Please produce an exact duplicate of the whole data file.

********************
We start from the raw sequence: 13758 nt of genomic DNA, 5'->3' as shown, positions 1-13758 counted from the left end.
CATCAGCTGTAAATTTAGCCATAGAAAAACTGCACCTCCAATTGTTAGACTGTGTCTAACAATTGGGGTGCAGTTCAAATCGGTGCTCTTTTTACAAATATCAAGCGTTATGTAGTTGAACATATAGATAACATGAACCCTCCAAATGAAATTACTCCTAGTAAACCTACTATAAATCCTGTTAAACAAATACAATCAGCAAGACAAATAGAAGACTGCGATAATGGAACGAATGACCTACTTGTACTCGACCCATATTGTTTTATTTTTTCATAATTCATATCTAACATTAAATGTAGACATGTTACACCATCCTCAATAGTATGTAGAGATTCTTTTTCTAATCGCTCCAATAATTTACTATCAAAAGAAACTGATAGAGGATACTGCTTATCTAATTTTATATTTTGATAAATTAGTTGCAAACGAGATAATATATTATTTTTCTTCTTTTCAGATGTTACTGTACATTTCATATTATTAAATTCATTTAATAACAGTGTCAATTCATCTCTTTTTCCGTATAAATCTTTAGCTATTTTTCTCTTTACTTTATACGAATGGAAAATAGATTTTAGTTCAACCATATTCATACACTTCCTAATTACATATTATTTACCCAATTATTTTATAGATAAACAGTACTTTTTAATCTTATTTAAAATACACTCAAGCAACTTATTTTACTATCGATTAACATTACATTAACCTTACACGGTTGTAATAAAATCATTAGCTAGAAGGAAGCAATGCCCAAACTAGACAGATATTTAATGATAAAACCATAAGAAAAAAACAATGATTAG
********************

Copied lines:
We start from the raw sequence: 13758 nt of genomic DNA, 5'->3' as shown, positions 1-13758 counted from the left end.
CATCAGCTGTAAATTTAGCCATAGAAAAACTGCACCTCCAATTGTTAGACTGTGTCTAACAATTGGGGTGCAGTTCAAATCGGTGCTCTTTTTACAAATATCAAGCGTTATGTAGTTGAACATATAGATAACATGAACCCTCCAAATGAAATTACTCCTAGTAAACCTACTATAAATCCTGTTAAACAAATACAATCAGCAAGACAAATAGAAGACTGCGATAATGGAACGAATGACCTACTTGTACTCGACCCATATTGTTTTATTTTTTCATAATTCATATCTAACATTAAATGTAGACATGTTACACCATCCTCAATAGTATGTAGAGATTCTTTTTCTAATCGCTCCAATAATTTACTATCAAAAGAAACTGATAGAGGATACTGCTTATCTAATTTTATATTTTGATAAATTAGTTGCAAACGAGATAATATATTATTTTTCTTCTTTTCAGATGTTACTGTACATTTCATATTATTAAATTCATTTAATAACAGTGTCAATTCATCTCTTTTTCCGTATAAATCTTTAGCTATTTTTCTCTTTACTTTATACGAATGGAAAATAGATTTTAGTTCAACCATATTCATACACTTCCTAATTACATATTATTTACCCAATTATTTTATAGATAAACAGTACTTTTTAATCTTATTTAAAATACACTCAAGCAACTTATTTTACTATCGATTAACATTACATTAACCTTACACGGTTGTAATAAAATCATTAGCTAGAAGGAAGCAATGCCCAAACTAGACAGATATTTAATGATAAAACCATAAGAAAAAAACAATGATTAG